Plan B is a type of emergency contraception that can help prevent pregnancy after unprotected sex. It works by temporarily stopping the release of an egg from the ovary or by preventing the sperm and egg from joining together. Plan B is available over the counter without a prescription at pharmacies. It can also be purchased at some family planning clinics and local health departments.
It’s not safe
Taking Plan B before sex can increase your risk of complications. It can also prevent your body from absorbing the medication, which may reduce its effectiveness. It’s important to understand the risks and how the pill works before you take it. It is best to buy it ahead of time and keep it in your medicine cabinet for emergencies. This will ensure that you have it when you need it. It’s also a good idea to talk to your doctor about any medications that might affect how well it works.
Plan B works by stopping sperm from implanting in the uterus by thinning the uterine lining. It’s important to remember that it won’t stop a fertilized egg that’s already established, so you should always use another form of birth control when you have unprotected sex. You can also look for early pregnancy symptoms, like a missed period or nausea and vomiting.
You can find Plan B at most drug stores in the family planning aisle or by asking the pharmacist for help. You can also get it from Planned Parenthood and other health clinics. It is recommended to take it within 72 hours of unprotected sex, but the longer you wait, the less effective it will be.
A similar type of morning-after pill called ulipristal can be more effective than Plan B, but it’s only available with a prescription from your healthcare provider. It’s also only available at certain times in the menstrual cycle.
It’s not effective
Plan B, also known as the morning-after pill, is a type of emergency contraception that can prevent pregnancy if you forget to take your birth control or have unprotected sex. The pill contains a high dose of the hormone levonorgestrel and is designed to be taken as soon as possible after unprotected sex. It is available over-the-counter without a prescription, and is often available at health units, Planned Parenthood centers, and local family planning clinics. It is not recommended for routine contraceptive use, as it does not protect against sexually transmitted infections (STIs) like HIV, genital herpes, and chlamydia.
It works by preventing ovulation and by thinning the uterine lining, making it more difficult for sperm to attach to an egg. It is effective for up to five days after sex, but it does not work as well the longer you wait.
You can tell if Plan B worked by looking at the date of your next period. If it is more than a week late, then Plan B did not work and you should consider taking a pregnancy test.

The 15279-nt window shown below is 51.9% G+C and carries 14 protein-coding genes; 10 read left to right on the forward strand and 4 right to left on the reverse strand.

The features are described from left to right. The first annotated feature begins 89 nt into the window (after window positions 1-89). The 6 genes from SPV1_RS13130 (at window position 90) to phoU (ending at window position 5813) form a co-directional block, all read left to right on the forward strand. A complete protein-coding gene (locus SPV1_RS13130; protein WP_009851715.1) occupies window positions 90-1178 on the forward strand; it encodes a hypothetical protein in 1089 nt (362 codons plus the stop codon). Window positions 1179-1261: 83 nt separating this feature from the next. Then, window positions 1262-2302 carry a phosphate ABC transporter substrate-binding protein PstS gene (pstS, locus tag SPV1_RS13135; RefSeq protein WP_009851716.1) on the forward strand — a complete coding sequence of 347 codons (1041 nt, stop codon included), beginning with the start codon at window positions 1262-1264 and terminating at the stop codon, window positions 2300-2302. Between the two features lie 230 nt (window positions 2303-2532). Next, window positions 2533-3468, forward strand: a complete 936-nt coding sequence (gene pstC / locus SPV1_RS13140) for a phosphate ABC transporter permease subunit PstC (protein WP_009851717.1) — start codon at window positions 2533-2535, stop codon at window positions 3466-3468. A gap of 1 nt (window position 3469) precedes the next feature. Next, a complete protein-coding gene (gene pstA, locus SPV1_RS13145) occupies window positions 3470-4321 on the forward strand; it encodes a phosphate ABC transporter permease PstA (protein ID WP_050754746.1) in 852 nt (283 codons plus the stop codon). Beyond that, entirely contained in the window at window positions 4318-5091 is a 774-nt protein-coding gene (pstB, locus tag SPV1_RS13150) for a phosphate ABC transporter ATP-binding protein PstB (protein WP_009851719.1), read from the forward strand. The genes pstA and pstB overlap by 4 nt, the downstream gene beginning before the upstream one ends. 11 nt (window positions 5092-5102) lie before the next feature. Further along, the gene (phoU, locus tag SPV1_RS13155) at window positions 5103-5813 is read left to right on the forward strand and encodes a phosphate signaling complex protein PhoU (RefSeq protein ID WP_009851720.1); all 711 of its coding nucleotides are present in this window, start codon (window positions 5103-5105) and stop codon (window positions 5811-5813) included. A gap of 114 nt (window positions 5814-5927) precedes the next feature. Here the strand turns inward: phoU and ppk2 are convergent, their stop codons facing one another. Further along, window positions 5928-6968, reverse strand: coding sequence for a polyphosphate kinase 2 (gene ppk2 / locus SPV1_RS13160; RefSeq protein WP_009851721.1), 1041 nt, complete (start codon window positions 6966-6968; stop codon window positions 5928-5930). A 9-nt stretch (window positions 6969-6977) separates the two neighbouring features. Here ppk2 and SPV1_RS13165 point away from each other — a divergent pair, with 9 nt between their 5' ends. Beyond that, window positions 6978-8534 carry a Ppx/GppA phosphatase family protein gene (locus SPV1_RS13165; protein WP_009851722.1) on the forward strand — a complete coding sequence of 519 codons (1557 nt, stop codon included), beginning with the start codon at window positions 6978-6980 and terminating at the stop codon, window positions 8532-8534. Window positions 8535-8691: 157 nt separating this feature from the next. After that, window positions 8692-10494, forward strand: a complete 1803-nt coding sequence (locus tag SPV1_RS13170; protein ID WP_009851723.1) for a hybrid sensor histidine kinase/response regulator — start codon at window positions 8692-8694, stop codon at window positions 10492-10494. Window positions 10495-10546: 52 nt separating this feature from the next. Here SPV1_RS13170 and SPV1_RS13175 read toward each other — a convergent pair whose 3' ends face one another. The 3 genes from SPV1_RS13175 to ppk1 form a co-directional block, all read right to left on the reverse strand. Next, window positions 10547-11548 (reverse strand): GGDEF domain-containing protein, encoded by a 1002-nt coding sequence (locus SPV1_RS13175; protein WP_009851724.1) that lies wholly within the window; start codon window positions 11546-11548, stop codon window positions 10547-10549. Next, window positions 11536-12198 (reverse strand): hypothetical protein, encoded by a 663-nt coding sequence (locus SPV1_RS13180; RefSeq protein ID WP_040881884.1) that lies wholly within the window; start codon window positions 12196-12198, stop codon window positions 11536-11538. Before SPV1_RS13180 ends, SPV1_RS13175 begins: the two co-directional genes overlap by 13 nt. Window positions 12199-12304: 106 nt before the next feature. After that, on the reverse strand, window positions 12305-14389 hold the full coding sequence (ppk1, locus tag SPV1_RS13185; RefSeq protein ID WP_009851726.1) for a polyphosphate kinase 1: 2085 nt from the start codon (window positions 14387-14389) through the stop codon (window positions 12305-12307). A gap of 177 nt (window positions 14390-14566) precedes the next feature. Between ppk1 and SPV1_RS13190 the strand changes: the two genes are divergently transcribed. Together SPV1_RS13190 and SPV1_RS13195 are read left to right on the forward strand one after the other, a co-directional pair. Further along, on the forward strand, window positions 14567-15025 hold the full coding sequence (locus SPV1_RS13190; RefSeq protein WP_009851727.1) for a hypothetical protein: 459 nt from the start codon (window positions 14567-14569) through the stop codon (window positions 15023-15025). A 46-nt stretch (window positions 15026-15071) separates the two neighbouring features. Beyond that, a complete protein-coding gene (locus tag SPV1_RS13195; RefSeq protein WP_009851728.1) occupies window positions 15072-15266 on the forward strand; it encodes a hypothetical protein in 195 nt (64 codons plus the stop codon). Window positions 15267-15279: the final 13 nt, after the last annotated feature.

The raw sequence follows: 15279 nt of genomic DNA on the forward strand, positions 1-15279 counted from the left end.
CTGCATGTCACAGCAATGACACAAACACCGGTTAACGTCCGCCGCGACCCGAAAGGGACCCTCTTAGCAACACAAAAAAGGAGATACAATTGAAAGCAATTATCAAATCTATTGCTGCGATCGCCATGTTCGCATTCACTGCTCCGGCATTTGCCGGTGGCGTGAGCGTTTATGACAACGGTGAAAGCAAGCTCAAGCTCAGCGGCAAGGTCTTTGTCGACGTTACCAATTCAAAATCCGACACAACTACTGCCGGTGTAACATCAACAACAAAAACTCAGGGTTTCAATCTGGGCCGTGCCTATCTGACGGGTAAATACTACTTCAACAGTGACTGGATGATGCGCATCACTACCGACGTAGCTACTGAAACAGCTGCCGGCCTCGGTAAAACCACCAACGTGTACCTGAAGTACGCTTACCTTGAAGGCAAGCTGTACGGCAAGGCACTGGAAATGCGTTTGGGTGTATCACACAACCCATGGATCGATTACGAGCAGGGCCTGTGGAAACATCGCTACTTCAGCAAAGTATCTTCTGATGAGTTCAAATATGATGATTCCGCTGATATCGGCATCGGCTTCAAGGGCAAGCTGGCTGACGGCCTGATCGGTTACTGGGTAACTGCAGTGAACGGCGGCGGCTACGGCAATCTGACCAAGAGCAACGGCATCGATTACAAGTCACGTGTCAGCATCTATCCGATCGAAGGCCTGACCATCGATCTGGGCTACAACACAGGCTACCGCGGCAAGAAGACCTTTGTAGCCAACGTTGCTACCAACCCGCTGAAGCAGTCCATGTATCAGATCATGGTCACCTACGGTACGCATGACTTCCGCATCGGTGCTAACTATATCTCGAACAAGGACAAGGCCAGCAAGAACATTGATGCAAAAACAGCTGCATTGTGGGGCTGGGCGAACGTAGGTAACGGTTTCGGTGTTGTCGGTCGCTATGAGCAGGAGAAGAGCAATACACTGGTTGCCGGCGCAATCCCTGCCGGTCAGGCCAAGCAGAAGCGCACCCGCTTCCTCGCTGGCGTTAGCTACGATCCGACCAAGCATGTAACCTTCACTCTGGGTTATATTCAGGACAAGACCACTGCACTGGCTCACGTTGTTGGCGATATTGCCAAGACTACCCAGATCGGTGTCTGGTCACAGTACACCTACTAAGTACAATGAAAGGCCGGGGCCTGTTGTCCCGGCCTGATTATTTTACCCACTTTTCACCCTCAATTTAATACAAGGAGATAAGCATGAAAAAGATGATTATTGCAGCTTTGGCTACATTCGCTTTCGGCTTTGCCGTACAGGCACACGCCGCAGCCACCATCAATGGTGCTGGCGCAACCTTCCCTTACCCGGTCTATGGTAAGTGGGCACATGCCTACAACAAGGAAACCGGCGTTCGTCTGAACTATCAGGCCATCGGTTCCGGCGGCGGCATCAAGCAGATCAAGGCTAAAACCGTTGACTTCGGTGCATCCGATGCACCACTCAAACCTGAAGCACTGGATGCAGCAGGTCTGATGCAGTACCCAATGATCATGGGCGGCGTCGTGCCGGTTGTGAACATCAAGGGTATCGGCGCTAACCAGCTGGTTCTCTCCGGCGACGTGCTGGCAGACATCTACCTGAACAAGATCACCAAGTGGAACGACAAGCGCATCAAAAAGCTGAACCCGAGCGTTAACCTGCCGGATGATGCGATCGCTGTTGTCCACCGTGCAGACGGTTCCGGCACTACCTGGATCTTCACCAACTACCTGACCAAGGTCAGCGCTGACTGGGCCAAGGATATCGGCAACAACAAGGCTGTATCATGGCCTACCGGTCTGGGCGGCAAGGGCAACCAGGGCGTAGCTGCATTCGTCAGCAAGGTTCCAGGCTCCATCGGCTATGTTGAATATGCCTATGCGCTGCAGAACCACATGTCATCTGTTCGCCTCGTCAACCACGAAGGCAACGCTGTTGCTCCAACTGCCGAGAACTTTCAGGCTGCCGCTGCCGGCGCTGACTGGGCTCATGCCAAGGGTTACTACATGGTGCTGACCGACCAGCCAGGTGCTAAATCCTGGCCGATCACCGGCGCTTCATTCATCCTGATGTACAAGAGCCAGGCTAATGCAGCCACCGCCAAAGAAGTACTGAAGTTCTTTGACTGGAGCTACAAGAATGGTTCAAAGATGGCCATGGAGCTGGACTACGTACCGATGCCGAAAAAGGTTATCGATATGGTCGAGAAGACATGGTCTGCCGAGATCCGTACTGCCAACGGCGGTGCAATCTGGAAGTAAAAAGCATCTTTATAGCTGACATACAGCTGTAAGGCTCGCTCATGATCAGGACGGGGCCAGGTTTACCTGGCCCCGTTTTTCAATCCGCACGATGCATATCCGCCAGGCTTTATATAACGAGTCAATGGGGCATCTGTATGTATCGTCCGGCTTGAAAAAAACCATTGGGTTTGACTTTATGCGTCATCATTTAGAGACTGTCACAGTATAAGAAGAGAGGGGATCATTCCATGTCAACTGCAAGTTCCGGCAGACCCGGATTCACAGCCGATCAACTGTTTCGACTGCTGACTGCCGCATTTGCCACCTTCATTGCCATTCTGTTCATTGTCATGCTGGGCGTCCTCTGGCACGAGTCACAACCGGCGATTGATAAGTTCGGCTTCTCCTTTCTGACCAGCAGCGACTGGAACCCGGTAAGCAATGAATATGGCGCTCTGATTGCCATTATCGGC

The active ingredient in Plan B, levonorgestrel, leaves your body after about a week, says Nicole M. Bender, MD, a gynecologist at Keck School of Medicine of USC. The exact amount of time depends on your individual metabolism and your menstrual cycle. This is why it is best to take Plan B within the first 72 hours after unprotected sex, as it is more effective than later in the day.
It’s not a good idea
Taking Plan B before you have unprotected sex can decrease the effectiveness of the pill. The morning-after pill works by delaying ovulation, so it’s most effective when taken within 72 hours of having unprotected sex or contraceptive failure. It can also be taken up to five days after unprotected sex.
However, it’s important to know that Plan B only prevents pregnancy if an egg has not already been fertilized. If an egg has been fertilized, it is too late for the levonorgestrel in Plan B to prevent the pregnancy. Using long-term birth control, such as condoms, the birth control pill, IUDs, implants, shots, or rings is the best way to prevent unplanned pregnancy.
If you’re concerned about whether Plan B will work for you, it’s worth testing yourself with a home pregnancy test or visiting a family planning clinic. You can also purchase Plan B One-Step over the counter at most drugstores and pharmacies, and it’s not age or sex-restricted.
It’s also important to know that Plan B can affect your next period. It may come later, lighter, or heavier than normal, and you may experience nausea, abdominal pain, dizziness, or breast tenderness. If you vomit within two hours of taking the pill, it won’t work and you should take a second dose or use another form of emergency contraception.
It’s not recommended
Plan B, which is also known as the morning-after pill, helps prevent pregnancy if it’s taken within 72 hours of unprotected sex. It works by preventing the release of an egg from an ovary (ovulation) and by stopping sperm from fertilizing an egg. The medication contains a hormone called levonorgestrel, which works in different ways depending on where you are in your menstrual cycle.
Levonorgestrel can delay ovulation for a few days, but it will leave your body in about a week, Gariepy says. It can also be effective for up to five days after you have unprotected sex, but the sooner you take it, the more effective it will be.
You can purchase Plan B at your local pharmacy without a prescription if you’re 17 or older. You can also find it at family planning clinics and Planned Parenthood centers. It is also available online, but you must be aware that it may delay your period.
Some medications can interfere with how well Plan B works, including antidepressants, some seizure medications, and some antibiotics. A health care provider can help you figure out if the medicine will interact with any of your medications. You should also tell the nurse if you’ve been sick or vomited within two hours of taking Plan B. If you do, another dose may be necessary.